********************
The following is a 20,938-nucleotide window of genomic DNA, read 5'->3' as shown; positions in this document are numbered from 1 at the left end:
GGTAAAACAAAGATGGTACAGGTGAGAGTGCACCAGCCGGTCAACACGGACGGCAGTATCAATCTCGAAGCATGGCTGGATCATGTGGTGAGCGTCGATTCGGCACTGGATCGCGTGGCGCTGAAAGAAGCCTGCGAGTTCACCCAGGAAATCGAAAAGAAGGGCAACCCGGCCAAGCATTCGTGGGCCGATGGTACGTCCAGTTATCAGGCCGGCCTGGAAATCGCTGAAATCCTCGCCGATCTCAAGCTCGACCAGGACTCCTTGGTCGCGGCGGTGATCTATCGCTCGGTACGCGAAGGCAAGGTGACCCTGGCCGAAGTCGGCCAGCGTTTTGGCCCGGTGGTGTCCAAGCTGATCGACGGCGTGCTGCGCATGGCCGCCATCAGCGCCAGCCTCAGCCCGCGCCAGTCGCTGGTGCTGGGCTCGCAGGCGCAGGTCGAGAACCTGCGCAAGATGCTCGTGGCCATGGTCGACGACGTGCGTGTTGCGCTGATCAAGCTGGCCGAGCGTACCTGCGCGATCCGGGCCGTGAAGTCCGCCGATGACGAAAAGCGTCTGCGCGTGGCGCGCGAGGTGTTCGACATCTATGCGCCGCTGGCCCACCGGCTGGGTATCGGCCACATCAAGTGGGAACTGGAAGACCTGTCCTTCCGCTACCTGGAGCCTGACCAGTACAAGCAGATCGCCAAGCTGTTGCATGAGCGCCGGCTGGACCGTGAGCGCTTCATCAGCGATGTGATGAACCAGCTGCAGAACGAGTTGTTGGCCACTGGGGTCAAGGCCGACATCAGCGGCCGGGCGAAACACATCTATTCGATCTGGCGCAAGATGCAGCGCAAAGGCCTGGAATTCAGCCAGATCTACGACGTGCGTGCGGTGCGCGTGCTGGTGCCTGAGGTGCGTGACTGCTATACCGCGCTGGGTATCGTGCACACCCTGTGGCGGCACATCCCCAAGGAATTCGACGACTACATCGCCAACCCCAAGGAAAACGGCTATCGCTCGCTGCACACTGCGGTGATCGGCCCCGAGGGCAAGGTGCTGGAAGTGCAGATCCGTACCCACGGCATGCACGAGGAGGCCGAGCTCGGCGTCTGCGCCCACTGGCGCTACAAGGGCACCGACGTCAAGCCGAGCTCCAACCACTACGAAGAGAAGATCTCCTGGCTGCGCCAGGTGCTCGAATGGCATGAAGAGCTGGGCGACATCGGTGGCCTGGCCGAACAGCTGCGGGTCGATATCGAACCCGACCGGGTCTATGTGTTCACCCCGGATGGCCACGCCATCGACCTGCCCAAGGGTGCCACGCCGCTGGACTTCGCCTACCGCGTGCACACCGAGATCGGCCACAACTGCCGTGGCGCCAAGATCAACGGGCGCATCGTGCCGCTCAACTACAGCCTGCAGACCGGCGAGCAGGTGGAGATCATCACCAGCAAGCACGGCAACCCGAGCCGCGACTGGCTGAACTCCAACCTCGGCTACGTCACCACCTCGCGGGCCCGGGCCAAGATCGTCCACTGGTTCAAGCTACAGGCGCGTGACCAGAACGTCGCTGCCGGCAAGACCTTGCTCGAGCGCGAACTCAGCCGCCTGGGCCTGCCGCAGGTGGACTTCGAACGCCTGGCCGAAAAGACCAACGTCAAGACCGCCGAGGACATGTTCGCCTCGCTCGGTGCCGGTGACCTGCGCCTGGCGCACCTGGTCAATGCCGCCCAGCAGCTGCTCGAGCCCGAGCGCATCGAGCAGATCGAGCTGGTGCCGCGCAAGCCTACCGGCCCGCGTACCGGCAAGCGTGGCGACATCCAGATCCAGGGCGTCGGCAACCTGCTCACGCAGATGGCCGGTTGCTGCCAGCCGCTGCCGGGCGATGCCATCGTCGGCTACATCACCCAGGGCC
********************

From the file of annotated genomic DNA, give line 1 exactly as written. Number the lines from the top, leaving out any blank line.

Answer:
The following is a 20,938-nucleotide window of genomic DNA, read 5'->3' as shown; positions in this document are numbered from 1 at the left end: